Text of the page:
Two distinguished highflyers had separately been to see Dr. Acton Croke. Both were suffering from a common ailment – they had all grown too competent and comfortable and their doctor had given them both the same diagnosis and suggested treatment:
“You’ve got to rediscover the comforts of your life by losing them for a little…
You need to be made to struggle for your life again.”
The good doctor’s suggestions, as a friend and not a medical man, included dropping into another world, a harder one, for a month or two; stealing a horse in some part of the world where that crime was punishable by hanging, or to induce the newspapers to accuse them of something shady that would require a great effort to clear up.
Sir Edward Leithen, a barrister, ‘who had left forty behind him but was on the pleasant side of fifty,’ and John Palliser-Yeates, 45 years, an eminent banker known for his youthful athleticism, discovered their common complaint when they happened to dine at the same club that evening.
Lord Charles Lamancha, a cabinet minister in his early forties, was also there with a young friend, Archie Roylance, who was endeavouring to cheer him up. The three older men were close friends but were surprised to find they all suffered from the same ennui.
Archie Roylance stared blankly from one to the other, as if some new thing had broken in upon his simple philosophy of life.
“You fellows beat me,” he cried. “Here you are, every one of you a swell of sorts, with everything to make you cheerful, and you’re grousin’ like a labour battalion! You should be jolly well ashamed of yourselves.”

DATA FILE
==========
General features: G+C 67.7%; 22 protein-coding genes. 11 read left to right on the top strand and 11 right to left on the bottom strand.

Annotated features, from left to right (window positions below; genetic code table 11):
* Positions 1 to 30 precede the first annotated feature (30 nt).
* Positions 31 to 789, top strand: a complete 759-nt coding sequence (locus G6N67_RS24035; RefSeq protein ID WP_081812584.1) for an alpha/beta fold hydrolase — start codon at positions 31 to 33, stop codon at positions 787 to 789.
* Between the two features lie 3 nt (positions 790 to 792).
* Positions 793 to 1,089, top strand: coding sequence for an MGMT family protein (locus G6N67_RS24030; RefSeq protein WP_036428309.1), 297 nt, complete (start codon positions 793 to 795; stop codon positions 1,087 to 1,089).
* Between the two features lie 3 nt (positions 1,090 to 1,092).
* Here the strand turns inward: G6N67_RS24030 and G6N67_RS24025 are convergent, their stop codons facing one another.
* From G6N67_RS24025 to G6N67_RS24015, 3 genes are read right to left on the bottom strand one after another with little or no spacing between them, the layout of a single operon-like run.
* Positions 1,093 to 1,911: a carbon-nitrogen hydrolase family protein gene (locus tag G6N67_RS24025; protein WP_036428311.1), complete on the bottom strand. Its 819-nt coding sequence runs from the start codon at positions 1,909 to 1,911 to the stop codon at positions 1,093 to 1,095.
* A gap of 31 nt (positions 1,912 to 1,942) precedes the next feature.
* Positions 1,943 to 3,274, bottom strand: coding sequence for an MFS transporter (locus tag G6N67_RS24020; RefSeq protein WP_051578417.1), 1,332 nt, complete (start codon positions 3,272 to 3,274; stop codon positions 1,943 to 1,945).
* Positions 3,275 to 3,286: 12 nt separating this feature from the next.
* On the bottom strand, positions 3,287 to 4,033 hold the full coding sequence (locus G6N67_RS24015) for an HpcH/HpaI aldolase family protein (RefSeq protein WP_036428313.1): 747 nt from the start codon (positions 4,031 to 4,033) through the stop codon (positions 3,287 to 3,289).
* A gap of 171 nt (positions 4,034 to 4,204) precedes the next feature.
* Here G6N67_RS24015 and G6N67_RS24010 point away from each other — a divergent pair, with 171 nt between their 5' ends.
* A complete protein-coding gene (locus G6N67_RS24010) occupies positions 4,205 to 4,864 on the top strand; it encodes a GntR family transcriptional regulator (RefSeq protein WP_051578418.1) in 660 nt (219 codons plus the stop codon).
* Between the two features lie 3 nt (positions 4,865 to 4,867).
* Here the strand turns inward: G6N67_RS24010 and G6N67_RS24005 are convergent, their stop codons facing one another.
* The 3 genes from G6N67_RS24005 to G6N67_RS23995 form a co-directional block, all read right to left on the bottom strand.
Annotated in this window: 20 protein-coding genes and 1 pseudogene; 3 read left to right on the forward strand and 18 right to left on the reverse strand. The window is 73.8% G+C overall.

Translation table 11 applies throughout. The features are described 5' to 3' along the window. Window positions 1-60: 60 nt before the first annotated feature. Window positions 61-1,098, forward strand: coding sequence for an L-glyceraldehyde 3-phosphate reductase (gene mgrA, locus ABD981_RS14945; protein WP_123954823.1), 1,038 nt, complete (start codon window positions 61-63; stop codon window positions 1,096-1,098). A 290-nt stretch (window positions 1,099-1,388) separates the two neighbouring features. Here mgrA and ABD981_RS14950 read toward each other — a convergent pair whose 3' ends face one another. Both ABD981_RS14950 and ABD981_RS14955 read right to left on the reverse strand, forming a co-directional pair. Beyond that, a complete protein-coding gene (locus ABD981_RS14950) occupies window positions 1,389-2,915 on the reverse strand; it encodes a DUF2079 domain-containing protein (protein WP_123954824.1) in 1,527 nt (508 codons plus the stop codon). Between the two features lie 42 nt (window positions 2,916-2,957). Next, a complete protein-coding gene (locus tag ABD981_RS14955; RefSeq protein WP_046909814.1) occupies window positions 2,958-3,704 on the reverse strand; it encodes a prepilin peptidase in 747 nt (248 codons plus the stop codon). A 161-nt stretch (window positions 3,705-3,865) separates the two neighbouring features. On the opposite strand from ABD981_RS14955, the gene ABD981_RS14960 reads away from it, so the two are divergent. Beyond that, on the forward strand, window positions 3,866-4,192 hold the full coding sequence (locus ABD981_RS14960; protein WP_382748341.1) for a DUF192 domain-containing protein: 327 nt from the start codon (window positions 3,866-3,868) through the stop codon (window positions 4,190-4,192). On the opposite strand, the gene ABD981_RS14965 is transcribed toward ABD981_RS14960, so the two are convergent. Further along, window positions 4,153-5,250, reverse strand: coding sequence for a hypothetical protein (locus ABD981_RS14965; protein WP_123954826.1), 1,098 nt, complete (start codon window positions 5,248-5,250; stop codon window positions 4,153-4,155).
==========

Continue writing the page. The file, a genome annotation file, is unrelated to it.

Archie’s advice was to go and do some hard exercise like sweating ten hours a day on a steep hill but he had a moment of illumination when the men responded that it would do no good. He recounted the story of Jim Tarras, a poacher on a grand scale, and the three men decided to take a leaf from that man’s book; to do something ‘devilish difficult, devilish pleasant, and calculated to make a man long for a dull life.’
Archie was staying at a lonely, isolated house in the Scottish Highlands and the three friends plotted to go there in secret and join him. Their plan was to inform three Scottish estates in writing that they would be poaching on their properties during a given time and would take two stags and a salmon from each estate.
‘The animal, of course, remains your property and will be duly delivered to you. It is a condition that it must be removed wholly outside your bounds. In the event of the undersigned failing to achieve his purpose he will pay as forfeit one hundred pounds, and if successful fifty pounds to any charity you may appoint.’
The letters were sent from London and signed with the nom de guerre, ‘John Macnab.’ It was imperative that whether they failed or succeeded, the trio must not be caught, but there were complications from the very start.
One of my favourite characters in this book is Sir Archie Roylance, who having implicated himself with ‘Macnab,’ is totally smitten by one of the Scottish laird’s daughters.
He was in the miserable position of having a leg in both camps, of having unhappily received the confidences of both sides, and whatever he did he must make a mess of it.
At the back of his head he had that fear of women as something mysterious and unintelligible which belongs to a motherless and sisterless childhood, and a youth spent almost wholly in the company of men. He had immense compassion for a s*x which seemed to him to have a hard patch to hoe in the world, and this pitifulness had always kept him from any conduct which might harm a woman. His numerous fancies had been light and transient like thistledown, and his heart had been wholly unscathed. Fear that he might stumble into marriage had made him as shy as a woodcock—a fear not without grounds, for a friend had once proposed to write a book called Lives of the Hunted, with a chapter on Archie.
John Macnab has been called ‘the sunniest of Buchan’s fictions’ and is his second most famous novel. It mixes comedy, adventure and friendship with an underlying attitude that life is what you make it.
Although more light-hearted than most of Buchan’s other novels, it is a great adventure story with a delightful romantic element.